A larger-than-anticipated water rate increase resulted in a windfall in sewer fee receipts.
By HAROLD GWIN
VINDICATOR SHARON BUREAU
GREENVILLE, Pa. -- Borough residents will save a few dollars on their bimonthly sewer bills beginning in June.
Borough council introduced an ordinance Tuesday to clear the way for the reduction.
Greenville Municipal Authority raised water rates 15 percent effective March 1, and borough sewer rates are tied directly to water usage.
The borough bills on a consumption ratio of 74 percent, which means that a water bill of $10 would result in a sewer bill of $7.40.
What caused this: The borough had anticipated a 5 percent water rate increase this year, so the 15 percent increase that was implemented created a windfall in sewer fee revenue, said Peter Nicoloff, borough manager.
Council wants to give that money back to the residents and so will reduce its consumption ratio from 74 percent to 68 percent under terms of the new ordinance, he said.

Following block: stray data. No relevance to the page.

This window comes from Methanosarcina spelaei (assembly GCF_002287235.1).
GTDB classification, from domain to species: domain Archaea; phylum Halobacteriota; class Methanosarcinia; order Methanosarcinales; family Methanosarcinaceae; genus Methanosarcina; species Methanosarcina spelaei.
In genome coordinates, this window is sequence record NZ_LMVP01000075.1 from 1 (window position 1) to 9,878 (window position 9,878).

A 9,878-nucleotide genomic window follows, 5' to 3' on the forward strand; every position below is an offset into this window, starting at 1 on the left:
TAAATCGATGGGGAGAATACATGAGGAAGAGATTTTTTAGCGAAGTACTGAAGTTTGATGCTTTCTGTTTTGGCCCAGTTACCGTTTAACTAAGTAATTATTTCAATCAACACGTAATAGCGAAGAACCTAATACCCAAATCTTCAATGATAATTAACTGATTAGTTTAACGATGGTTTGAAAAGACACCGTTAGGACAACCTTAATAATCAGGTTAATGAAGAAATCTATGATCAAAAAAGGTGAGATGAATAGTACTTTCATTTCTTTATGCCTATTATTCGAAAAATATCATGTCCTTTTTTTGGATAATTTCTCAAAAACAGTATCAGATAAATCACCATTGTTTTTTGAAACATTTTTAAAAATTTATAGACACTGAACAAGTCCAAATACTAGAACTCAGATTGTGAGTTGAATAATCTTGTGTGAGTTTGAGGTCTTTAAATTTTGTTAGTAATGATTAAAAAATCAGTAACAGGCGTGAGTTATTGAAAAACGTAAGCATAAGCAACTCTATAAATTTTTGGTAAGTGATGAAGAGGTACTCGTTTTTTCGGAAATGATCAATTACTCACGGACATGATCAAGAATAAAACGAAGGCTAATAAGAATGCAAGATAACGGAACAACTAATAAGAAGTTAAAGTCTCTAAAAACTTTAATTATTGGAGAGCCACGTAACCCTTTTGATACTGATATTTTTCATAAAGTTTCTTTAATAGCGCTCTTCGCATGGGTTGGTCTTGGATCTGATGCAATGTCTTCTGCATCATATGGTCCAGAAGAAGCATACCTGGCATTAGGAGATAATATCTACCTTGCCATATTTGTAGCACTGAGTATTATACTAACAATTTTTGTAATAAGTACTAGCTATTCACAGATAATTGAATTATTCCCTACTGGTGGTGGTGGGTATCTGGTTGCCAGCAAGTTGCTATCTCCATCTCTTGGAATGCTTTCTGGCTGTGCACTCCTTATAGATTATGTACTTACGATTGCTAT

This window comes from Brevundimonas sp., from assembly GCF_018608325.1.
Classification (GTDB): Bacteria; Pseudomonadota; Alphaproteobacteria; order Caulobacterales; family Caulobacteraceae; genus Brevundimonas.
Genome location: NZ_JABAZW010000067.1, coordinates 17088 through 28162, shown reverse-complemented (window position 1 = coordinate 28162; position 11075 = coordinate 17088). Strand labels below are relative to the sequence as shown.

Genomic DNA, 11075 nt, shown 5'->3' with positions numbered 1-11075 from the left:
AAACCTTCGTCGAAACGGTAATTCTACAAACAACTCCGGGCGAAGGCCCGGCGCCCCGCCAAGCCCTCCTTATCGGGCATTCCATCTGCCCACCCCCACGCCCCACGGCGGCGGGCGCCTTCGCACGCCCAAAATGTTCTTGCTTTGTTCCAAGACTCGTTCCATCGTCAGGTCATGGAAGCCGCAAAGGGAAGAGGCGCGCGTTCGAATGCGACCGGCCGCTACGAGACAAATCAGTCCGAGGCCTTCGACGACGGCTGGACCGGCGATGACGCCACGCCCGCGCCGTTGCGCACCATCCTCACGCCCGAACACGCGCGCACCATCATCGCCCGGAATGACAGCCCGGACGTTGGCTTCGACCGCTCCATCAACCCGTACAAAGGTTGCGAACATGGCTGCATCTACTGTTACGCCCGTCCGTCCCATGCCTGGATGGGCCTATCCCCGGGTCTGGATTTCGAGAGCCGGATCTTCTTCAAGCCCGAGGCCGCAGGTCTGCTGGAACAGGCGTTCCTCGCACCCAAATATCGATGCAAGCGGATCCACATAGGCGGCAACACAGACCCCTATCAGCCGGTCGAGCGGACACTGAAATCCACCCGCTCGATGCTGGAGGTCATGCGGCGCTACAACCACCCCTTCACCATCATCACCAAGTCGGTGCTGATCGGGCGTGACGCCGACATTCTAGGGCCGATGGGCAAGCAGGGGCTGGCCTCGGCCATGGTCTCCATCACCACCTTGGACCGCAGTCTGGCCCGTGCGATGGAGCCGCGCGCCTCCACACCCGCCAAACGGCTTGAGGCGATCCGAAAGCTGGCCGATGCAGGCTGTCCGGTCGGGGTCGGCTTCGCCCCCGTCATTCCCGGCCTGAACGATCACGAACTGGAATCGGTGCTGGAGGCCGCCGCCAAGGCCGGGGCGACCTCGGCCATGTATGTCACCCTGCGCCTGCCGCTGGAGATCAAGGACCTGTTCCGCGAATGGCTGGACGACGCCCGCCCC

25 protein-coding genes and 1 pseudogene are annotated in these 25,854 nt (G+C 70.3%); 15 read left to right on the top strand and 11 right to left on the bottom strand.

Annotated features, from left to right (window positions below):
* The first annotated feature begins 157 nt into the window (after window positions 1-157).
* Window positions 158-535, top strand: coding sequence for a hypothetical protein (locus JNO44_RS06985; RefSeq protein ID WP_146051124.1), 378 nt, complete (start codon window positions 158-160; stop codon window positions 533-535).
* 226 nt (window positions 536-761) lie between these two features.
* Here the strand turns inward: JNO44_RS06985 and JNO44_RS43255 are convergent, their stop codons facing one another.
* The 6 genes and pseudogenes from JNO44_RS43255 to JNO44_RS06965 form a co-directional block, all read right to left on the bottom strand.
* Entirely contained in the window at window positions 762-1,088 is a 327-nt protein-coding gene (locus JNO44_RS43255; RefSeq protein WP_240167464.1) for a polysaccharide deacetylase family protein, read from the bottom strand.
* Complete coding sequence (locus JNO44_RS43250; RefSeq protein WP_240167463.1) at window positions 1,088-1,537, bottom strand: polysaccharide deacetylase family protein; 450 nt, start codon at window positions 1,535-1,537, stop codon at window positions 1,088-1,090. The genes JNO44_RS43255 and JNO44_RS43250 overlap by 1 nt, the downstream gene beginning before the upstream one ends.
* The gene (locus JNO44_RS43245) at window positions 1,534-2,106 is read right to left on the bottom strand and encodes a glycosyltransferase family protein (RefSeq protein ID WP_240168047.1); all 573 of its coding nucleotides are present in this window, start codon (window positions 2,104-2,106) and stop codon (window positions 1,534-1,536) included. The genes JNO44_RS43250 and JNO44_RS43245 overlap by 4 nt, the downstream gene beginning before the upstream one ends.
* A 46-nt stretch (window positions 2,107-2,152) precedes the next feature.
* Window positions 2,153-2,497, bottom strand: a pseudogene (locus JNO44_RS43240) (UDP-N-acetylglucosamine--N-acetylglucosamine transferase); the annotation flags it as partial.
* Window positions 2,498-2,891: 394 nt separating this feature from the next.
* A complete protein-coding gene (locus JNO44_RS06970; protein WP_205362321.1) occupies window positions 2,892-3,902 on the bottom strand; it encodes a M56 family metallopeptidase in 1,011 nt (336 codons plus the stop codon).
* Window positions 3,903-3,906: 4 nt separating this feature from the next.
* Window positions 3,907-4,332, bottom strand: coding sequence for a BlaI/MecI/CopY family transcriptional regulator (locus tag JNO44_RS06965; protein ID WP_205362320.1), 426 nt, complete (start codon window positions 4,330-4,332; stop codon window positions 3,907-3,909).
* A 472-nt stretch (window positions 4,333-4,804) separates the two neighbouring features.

The water and sewage accounts are sent as joint bills on a bimonthly basis, he said, noting the average residential bill for a four-member family is $100 for that period.
He had no estimate on the savings people will realize from the sewer rate reduction but said it will be only a few dollars.
Sister city: In other business, council passed a resolution inviting the city of Smolenice in the Slovak Republic to become Greenville's sister city.
Smolenice is the birthplace of Stefan Banic, who is credited with having invented the first working parachute while living in Greenville.
Nicoloff said state Sen. Robert Robbins of Greenville, R-50th, asked that the invitation be extended to Smolenice and that officials in that European city are interested.
The Greenville area honors Banic each year with a parachute jumping program at the Greenville Municipal Airport.